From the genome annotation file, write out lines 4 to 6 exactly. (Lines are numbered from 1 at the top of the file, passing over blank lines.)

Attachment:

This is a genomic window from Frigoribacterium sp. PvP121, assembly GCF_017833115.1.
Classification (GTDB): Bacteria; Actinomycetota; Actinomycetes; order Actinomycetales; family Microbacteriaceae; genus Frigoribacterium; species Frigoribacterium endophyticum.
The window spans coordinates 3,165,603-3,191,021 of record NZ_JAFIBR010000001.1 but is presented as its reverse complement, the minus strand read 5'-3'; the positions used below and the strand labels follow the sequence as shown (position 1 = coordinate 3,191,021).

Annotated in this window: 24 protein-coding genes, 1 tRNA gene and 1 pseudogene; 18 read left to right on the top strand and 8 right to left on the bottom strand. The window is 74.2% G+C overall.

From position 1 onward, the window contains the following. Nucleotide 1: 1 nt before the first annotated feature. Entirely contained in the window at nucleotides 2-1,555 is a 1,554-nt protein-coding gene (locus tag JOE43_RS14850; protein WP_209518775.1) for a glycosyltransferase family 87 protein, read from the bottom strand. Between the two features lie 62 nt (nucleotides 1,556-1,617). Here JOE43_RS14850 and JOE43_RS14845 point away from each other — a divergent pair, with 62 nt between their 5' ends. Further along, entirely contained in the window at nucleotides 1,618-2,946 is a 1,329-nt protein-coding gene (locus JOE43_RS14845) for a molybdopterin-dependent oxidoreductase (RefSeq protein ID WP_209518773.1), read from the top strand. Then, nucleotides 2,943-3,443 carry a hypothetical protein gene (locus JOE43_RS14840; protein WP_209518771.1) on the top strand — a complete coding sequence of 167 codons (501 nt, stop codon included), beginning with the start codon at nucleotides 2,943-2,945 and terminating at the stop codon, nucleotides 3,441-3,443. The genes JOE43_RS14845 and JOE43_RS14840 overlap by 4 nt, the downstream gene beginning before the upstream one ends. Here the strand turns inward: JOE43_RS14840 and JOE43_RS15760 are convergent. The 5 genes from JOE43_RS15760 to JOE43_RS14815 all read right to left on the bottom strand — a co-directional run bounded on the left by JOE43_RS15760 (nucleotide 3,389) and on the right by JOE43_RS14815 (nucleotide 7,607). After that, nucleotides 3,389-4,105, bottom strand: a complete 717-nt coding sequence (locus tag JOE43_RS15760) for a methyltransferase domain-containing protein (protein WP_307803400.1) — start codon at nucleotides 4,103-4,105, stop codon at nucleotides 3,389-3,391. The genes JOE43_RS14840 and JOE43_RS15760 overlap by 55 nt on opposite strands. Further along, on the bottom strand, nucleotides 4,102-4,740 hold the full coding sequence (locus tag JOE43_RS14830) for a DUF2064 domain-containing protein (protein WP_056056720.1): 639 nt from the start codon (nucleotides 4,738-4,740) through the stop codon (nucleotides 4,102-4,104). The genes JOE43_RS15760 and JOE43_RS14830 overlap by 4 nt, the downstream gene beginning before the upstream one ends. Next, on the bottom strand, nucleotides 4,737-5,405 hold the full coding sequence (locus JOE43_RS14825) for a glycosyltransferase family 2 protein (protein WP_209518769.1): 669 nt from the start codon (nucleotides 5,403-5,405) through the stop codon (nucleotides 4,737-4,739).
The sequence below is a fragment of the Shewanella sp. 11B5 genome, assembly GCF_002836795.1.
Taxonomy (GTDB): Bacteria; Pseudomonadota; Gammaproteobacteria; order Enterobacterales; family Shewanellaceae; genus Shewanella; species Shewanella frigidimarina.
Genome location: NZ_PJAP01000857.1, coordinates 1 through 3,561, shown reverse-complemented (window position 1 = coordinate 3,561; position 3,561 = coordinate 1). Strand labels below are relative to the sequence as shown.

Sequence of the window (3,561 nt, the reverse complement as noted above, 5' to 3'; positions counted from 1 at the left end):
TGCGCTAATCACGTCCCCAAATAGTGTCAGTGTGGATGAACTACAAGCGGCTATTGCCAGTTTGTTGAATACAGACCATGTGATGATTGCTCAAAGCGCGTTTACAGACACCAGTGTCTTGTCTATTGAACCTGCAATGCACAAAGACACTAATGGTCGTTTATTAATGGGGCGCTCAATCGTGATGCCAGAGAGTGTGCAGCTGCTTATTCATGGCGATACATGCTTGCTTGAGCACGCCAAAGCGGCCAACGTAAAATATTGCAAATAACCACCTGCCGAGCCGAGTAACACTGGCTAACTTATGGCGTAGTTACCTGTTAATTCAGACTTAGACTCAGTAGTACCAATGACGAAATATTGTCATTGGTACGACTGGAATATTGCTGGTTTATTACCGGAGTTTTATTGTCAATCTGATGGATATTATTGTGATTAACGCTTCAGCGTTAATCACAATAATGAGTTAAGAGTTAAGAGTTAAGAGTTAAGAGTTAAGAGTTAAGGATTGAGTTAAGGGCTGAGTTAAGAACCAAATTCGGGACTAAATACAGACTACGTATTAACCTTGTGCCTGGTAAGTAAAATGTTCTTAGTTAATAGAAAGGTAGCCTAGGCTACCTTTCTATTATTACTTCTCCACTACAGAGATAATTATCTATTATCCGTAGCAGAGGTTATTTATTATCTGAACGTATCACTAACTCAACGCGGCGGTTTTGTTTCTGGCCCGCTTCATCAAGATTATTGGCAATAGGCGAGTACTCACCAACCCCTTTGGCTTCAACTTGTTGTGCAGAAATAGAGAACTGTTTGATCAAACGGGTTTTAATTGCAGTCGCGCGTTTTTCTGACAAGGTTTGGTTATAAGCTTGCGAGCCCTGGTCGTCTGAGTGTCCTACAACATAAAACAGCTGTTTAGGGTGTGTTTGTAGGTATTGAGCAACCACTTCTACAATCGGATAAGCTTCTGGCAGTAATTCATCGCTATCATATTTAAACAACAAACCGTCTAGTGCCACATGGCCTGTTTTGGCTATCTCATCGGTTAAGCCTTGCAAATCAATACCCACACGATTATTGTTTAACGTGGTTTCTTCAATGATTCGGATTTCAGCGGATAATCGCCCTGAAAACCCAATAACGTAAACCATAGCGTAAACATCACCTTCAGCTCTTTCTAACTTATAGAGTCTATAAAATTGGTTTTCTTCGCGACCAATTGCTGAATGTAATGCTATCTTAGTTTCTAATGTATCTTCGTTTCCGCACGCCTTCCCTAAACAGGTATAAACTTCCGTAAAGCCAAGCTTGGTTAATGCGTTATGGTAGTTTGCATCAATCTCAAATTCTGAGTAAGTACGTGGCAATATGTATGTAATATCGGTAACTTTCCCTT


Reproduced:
Annotated in this window: 24 protein-coding genes, 1 tRNA gene and 1 pseudogene; 18 read left to right on the top strand and 8 right to left on the bottom strand. The window is 74.2% G+C overall.

From position 1 onward, the window contains the following. Nucleotide 1: 1 nt before the first annotated feature. Entirely contained in the window at nucleotides 2-1,555 is a 1,554-nt protein-coding gene (locus tag JOE43_RS14850; protein WP_209518775.1) for a glycosyltransferase family 87 protein, read from the bottom strand. Between the two features lie 62 nt (nucleotides 1,556-1,617). Here JOE43_RS14850 and JOE43_RS14845 point away from each other — a divergent pair, with 62 nt between their 5' ends. Further along, entirely contained in the window at nucleotides 1,618-2,946 is a 1,329-nt protein-coding gene (locus JOE43_RS14845) for a molybdopterin-dependent oxidoreductase (RefSeq protein ID WP_209518773.1), read from the top strand. Then, nucleotides 2,943-3,443 carry a hypothetical protein gene (locus JOE43_RS14840; protein WP_209518771.1) on the top strand — a complete coding sequence of 167 codons (501 nt, stop codon included), beginning with the start codon at nucleotides 2,943-2,945 and terminating at the stop codon, nucleotides 3,441-3,443. The genes JOE43_RS14845 and JOE43_RS14840 overlap by 4 nt, the downstream gene beginning before the upstream one ends. Here the strand turns inward: JOE43_RS14840 and JOE43_RS15760 are convergent. The 5 genes from JOE43_RS15760 to JOE43_RS14815 all read right to left on the bottom strand — a co-directional run bounded on the left by JOE43_RS15760 (nucleotide 3,389) and on the right by JOE43_RS14815 (nucleotide 7,607). After that, nucleotides 3,389-4,105, bottom strand: a complete 717-nt coding sequence (locus tag JOE43_RS15760) for a methyltransferase domain-containing protein (protein WP_307803400.1) — start codon at nucleotides 4,103-4,105, stop codon at nucleotides 3,389-3,391. The genes JOE43_RS14840 and JOE43_RS15760 overlap by 55 nt on opposite strands. Further along, on the bottom strand, nucleotides 4,102-4,740 hold the full coding sequence (locus tag JOE43_RS14830) for a DUF2064 domain-containing protein (protein WP_056056720.1): 639 nt from the start codon (nucleotides 4,738-4,740) through the stop codon (nucleotides 4,102-4,104). The genes JOE43_RS15760 and JOE43_RS14830 overlap by 4 nt, the downstream gene beginning before the upstream one ends. Next, on the bottom strand, nucleotides 4,737-5,405 hold the full coding sequence (locus JOE43_RS14825) for a glycosyltransferase family 2 protein (protein WP_209518769.1): 669 nt from the start codon (nucleotides 5,403-5,405) through the stop codon (nucleotides 4,737-4,739).
The sequence below is a fragment of the Shewanella sp. 11B5 genome, assembly GCF_002836795.1.